Sunday, March 30, 2008

Free Census & Global Warning

Of course, there is no connection between Free Census and Global Warning. As far as I know. And assuming that the globe is getting warmer. This is a picture of Ella taken a few weeks ago in Ottawa, where they have had more snow this winter than they have had since 1970/1. Ella is wondering how she can visit her grandmother - my sister.

Here is the current state of the 1871 & 1881 Cornish projects. As you can see, we are within striking distance of finishing. Two pieces are with transcribers but all the rest are being checked. If every checker finished tomorrow, we could be home and free by the end of the week. Well - not quite, but you know what I mean I am sure.


2234 Callington St Ive being checked by Maxine Cadzow
2236 Liskeard Menheniot being checked by Jeff Beaton
2240 Liskeard St Neot being checked by Donna Hazledon
2254 Padstow Little Petherick being checked by Pam Pinkerton
2289 Kea Feock being transcribed by Caroline Buckland
2296 Falmouth St Gluvias being checked by Barbara Pullar
2316 Redruth being checked by Judy Waddell
2324 Camborne. Being checked by Althea Johnson
2331 Uny Lelant Ludgvan being transcribed by Celia Wikert


2274 Altarnun being checked by Bernie Currie
2275 Nth Petherwin being checked by George Bishop
2281 St Germans being checked by John Ball
2299 Fowey being checked by Jan Lewis
2304 Mevagissey being checked by Tony Harris
2308 St Agnes being checked by Geoff Westlake
2328 Gwennap being checked by Tony Bennett
2329 Gwennap being checked by Valeri Pain
2331 Redruth Being checked by Di Thompson
2332 Redruth being checked by Marion Paul
2333 Redruth being checked by Malcolm Rule
2335 Camborne being checked by Mike Beck
2337 Phillack being checked by John Smith
2340 Uny Lelant being checked by Margaret Moxon
2341 St Ives being checked by Julia Mays
2342 St Ives being checked by Peter Veryan
2343 St Ives being checked by Roda Jelbert
2351 St Buryan being checked by Valerie Pettifer
2352 Scillies to be checked by Valeri Pettifer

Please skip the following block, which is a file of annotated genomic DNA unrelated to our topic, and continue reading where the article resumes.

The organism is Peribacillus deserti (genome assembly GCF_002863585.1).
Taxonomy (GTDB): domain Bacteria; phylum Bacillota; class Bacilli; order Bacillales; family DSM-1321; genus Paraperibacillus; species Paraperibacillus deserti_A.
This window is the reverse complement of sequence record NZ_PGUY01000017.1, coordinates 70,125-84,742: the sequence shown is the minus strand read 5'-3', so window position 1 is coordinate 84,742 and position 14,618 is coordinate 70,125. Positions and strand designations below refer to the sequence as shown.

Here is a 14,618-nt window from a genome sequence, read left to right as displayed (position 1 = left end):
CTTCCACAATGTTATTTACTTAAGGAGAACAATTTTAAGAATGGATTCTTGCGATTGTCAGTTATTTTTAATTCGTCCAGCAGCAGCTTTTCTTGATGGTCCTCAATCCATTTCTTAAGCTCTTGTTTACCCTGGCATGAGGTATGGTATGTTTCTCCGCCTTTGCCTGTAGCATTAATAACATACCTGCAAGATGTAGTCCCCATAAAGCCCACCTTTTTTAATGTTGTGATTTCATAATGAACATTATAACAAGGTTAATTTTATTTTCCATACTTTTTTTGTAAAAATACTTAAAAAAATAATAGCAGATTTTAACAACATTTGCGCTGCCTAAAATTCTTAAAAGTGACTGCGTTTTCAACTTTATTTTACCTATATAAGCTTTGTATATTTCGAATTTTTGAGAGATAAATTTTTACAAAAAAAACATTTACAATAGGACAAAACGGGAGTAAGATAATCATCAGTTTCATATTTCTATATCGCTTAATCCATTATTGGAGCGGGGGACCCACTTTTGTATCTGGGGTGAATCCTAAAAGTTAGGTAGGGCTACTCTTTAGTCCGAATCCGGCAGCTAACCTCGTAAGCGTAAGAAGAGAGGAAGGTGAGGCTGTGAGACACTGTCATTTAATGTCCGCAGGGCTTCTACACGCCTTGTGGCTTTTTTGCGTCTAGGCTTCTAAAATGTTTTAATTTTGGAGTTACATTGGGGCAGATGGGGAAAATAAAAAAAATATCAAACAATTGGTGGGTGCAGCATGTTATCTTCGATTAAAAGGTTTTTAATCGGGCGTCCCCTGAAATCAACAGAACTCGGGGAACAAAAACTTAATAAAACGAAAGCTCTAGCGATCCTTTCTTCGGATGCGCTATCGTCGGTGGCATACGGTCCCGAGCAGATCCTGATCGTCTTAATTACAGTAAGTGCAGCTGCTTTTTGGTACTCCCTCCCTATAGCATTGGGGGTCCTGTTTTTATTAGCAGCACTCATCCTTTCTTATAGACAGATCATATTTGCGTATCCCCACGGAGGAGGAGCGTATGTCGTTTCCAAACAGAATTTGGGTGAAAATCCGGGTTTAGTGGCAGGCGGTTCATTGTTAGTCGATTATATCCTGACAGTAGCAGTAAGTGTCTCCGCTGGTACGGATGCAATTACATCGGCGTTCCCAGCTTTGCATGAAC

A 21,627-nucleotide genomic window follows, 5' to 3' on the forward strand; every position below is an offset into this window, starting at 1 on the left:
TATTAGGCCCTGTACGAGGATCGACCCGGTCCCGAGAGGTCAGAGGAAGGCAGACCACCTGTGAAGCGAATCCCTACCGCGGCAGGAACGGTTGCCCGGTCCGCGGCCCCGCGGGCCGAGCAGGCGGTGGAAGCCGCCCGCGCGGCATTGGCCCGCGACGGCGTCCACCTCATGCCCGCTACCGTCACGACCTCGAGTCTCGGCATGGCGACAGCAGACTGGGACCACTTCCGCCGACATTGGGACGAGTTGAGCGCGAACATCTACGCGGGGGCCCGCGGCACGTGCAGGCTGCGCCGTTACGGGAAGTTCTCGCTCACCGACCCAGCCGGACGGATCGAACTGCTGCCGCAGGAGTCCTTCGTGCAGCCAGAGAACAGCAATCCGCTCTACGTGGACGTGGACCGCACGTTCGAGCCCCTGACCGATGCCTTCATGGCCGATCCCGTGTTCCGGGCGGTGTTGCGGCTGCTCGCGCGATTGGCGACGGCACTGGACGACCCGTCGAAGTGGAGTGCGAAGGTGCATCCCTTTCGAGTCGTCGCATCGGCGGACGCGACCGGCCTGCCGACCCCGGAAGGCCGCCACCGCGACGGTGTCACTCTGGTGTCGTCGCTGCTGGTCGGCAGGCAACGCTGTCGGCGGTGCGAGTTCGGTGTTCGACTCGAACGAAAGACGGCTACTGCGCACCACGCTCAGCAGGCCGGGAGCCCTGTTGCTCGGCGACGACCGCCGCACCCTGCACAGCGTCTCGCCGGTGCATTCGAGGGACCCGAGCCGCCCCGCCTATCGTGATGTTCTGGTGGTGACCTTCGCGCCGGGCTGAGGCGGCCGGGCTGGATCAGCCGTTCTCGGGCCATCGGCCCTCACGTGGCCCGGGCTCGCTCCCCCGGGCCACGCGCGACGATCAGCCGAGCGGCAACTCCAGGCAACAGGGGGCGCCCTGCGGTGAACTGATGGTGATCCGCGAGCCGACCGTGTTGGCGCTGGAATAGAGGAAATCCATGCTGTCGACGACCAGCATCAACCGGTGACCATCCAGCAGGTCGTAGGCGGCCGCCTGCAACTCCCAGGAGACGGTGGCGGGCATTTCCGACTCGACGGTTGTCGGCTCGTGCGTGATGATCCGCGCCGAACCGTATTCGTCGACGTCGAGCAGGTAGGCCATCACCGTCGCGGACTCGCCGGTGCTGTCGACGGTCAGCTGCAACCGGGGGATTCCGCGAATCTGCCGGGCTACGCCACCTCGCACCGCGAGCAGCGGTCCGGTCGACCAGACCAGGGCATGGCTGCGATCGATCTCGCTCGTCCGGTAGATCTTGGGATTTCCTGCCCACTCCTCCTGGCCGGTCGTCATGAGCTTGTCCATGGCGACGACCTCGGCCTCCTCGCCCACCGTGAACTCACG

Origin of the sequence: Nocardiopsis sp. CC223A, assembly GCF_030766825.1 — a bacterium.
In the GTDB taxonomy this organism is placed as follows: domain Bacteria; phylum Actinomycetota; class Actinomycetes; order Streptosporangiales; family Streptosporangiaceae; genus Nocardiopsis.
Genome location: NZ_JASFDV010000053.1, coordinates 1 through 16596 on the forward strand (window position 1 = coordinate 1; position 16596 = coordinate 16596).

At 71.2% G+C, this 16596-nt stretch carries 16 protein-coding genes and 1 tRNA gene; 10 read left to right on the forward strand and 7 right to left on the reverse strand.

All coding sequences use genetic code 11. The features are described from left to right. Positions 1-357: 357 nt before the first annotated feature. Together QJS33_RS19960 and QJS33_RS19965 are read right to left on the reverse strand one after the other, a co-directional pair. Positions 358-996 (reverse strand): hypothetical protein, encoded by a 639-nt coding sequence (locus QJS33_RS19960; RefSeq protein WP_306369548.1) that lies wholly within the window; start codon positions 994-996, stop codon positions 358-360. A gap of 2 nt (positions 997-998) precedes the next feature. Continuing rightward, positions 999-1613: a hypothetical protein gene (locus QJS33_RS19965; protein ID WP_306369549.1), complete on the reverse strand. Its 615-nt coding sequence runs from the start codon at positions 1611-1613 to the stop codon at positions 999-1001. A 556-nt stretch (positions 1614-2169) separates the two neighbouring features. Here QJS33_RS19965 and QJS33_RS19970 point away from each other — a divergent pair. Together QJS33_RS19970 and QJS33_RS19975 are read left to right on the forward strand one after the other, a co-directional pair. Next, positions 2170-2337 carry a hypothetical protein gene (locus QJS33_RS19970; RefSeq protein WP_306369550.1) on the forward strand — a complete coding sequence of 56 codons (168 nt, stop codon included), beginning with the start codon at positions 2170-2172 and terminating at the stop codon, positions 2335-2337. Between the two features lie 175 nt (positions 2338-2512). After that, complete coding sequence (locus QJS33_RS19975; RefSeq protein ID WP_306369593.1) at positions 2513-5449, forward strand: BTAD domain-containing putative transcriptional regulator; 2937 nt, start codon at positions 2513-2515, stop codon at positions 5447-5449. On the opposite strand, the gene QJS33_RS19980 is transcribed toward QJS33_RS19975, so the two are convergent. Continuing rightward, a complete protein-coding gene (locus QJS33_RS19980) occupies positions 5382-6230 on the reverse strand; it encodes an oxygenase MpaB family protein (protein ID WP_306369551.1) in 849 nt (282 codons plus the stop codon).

Monday, March 10, 2008

How I forgot to do any census returns

"I was recently diagnosed with AAADD - Age Activated Attention Deficit Disorder. This is how it manifests itself:

I decide to water my plants in the front garden. As I go to turn on the hose I look over at my car and decide it needs washing. I go to get the car keys from the entrance and then notice the delivered mail on the entrance table. I decide to go through the mail before I wash the car. I put my car keys on the table, put the junk mail in the bin under the table, and notice that the bin is full. So, I decide to put the bills back on the table and take out the rubbish first. But then I think, I can run down to the post-box when I take out the rubbish, I may as well pay the bills first. I take my cheque book off the table, and see that there is only 1 cheque left. My other cheque book is in the computer desk, so I go inside the house to my desk where I find the can of Coke I'd been drinking. I'm going to look for my other cheque book, but first I need to push the Coke aside so that I don't accidentally knock it over. The Coke is getting warm so I decide to put it in the fridge to keep it cold. As I head toward the kitchen with the Coke, a vase of flowers on the window ledge catches my eye--they need water. I put the Coke on the window ledge and discover my reading glasses that I've been searching for all morning. I decide I’d better put them back on my computer desk, but first I'm going to water the flowers. I put the glasses back down on the window ledge, fill a container with water and suddenly spot the TV remote. I must have left it on the kitchen table. I realize that tonight when I go to watch TV, I'll be looking for the remote, but I won't remember that it's on the kitchen table, so I decide to put it back in the living room where it belongs, but first I'll 
water the flowers. I pour some water in the flowers, but some spills on the floor. So, I set the remote back on the table, get a towel and wipe up the spill. Then I head down the hall trying to remember what I was planning to do. At the end of the day: The flower tubs aren't watered; The car isn't washed; The bills aren't paid; There is a warm can of Coke sitting on the window ledge; The flowers in the vase don't have enough water; There is still only 1 cheque in my cheque book; I can't find the remote; I can't find my glasses; I have absolutely NO idea what I did with the car keys. Then, when I try to work out why nothing got done today, I'm really baffled because I know I was busy all damn day, and I'm really tired. I realise this is a serious problem and I'll try to get some help for it, but first I'll check my e-mail. Do me a favour. Forward this message to everyone I know, because I don't remember who the hell I've sent it to."

Thursday, March 06, 2008


In the original plan, Validation was the third and final stage. However, it is in fact the penultimate stage and is followed by post-validation. This note covers both.